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Cole Custer: ‘All the bugs worked out’ of Next Gen Car

Relive all the action from the Drydene 311 II at Dover International Speedway, where Kevin Harvick captures his seventh victory of the season and Ford's 700th while also becoming the 2020 regular-season champion.

After racing around Dover International Speedway for more than 1,000 miles in four days, Cole Custer is “wore the hell out.”

Following two 311-mile Cup races over the weekend, the Cup rookie became the fifth driver to test NASCAR’s Next Gen car, making laps in the prototype around the 1-mile concrete oval.

Following two days of getting to know the car that will debut in 2022, while tired, the Stewart-Haas Racing driver observed there’s not much difference in what he’s been doing in the cockpit compared to his normal Cup car.

“I’m driving the car fairly similar to how you drive Dover every single time you come here,” Custer said Tuesday during a break in testing. “It’s just how much you can get away with. It’s going to be a matter what drivers can get away with more I guess. What driver can drive the car a little bit looser on the edge. What teams can figure out how to keep the cars turning without keeping them on edge. It’s going to be interesting to see who can adapt to it the best. But overall, it’s still the same kind of driving characteristics.”

The two-day test by NASCAR was its first for the Next Gen car since the COVID-19 pandemic broke out in March.

The car was previously tested:

Oct. 8-9, 2019 at Richmond with Austin Dillon

Dec. 9-10, 2019 at Phoenix with Joey Logano

Jan. 15-16, 2020 at Miami with Erik Jones

March 2-3, 2020 at Auto Club Speedway with William Byron

The car being tested Monday and Tuesday had a 750 horsepower engine and a few minor differences in the aeropackage compared to what Cup teams race over the weekend.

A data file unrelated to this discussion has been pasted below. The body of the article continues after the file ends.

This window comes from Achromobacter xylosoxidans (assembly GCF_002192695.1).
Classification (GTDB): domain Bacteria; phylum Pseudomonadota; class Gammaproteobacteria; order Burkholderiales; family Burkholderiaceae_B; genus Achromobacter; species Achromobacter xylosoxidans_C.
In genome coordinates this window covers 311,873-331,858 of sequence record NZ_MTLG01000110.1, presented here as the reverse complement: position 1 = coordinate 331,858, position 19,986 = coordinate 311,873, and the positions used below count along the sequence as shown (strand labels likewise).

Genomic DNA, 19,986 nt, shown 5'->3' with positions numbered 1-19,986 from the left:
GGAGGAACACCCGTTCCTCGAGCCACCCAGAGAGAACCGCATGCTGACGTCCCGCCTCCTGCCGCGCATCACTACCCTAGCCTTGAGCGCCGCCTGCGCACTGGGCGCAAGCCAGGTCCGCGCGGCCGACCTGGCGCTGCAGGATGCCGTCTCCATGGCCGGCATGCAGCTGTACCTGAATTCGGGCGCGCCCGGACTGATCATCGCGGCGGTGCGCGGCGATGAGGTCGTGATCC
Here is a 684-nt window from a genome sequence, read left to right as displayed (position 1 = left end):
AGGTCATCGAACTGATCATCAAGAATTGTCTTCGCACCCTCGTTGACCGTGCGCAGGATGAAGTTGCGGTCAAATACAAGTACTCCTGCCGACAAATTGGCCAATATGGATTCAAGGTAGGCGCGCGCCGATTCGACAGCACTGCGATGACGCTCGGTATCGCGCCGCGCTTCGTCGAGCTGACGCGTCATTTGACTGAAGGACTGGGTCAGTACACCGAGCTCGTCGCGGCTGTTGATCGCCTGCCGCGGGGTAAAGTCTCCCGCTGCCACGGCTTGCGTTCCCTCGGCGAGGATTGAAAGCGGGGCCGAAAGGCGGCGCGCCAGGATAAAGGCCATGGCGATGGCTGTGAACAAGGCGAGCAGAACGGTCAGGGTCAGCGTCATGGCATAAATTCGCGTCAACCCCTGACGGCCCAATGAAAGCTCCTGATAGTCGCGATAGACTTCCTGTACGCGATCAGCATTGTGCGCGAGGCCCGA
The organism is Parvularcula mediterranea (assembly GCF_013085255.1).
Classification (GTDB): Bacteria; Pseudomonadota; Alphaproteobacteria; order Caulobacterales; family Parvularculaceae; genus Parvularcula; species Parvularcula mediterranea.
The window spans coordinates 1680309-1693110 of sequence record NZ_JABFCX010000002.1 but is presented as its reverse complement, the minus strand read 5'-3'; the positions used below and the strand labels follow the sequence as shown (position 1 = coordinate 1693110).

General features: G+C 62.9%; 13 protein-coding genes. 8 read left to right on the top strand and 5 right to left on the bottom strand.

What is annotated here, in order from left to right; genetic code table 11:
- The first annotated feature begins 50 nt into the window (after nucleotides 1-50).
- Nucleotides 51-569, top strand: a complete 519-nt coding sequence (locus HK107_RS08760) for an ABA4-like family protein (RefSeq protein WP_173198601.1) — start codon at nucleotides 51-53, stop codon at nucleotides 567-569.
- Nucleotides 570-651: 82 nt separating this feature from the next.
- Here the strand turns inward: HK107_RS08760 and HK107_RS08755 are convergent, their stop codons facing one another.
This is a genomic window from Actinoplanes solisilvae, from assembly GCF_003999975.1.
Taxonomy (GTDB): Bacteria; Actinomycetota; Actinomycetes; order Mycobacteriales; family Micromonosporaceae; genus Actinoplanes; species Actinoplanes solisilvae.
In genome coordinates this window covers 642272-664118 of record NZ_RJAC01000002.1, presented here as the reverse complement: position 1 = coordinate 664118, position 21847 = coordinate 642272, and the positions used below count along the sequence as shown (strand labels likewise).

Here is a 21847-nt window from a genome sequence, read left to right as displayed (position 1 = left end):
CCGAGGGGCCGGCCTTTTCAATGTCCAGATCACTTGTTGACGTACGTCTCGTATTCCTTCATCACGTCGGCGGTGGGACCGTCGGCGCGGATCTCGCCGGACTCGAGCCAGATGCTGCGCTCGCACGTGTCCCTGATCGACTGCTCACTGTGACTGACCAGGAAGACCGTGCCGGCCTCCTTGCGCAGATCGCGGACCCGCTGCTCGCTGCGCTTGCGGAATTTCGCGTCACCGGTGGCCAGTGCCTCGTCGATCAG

“The first few tests I think the biggest thing was just working the bugs out, finding out from track to track what was going to be the major issues,” Custer said. “So now I feel like we’ve got all the bugs worked out, we can go run competitive lap times. Now we’re just trying to figure out kind of what generally setup wise, what’s going to make it go faster, what’s going to make it gain lap time, what’s going to be best for the long run. Right now, we’re trying to knock out big picture things setup wise. Overall, I feel like it’s too early to tell how it’s going to turn in or how it’s going to work in traffic. We’re too early in the development right now.”

Custer, the second Ford driver to test the Next Gen car, said he was able to make laps comparable to what was produced during the doubleheader races at Dover.

“I think the fastest we’ve gone is a 23.8 (seconds),” Custer said. “I think in clean air you can go mid to high 23. I feel like we’re close and there’s a lot of differences in how the car travels. There’s a lot more travel in the car. It’s a lot higher up on the straightaways. It’s just trying to control that and figure out the best way to go about that.”

John Probst, NASCAR’s Senior Vice President of Racing Innovation, said the test was important because Dover is one of its highest load tracks.
“We want to put heat in the car and laps and mileage on the parts and pieces,” Probst said. “Our goal is to get 500 miles on the car this test and we finished Monday at 226, so we’re on a good pace.

“The most important thing for us is to validate what we think is going to happen. It’s important that when the team adjusts the car, it responds in a manner that is predictable. We’re in a good place in overall development of the car and now we can focus on handling and drivability. So far, so good.”

Custer said the “biggest” difference in the car for him is the steering and feeling of the tires.

“Just how they slip and how much you can get away with getting the car loose. It seems like, with how the steering is and how the tires are, you can’t really get away. And with how the aero is also, you can’t get away with driving the car sideways as much. It’s just little differences here and there.”

Probst said “the most important part of the project” now is getting manufacturer bodies approved by the end September.

“That is a really big milestone for us, and we’re on track to hit it. In terms of on-track testing, we still want to get to a superspeedway, and we’re looking at something at Daytona after the season ends. There is also significant enough interest that we may look into doing other on-track tests.”

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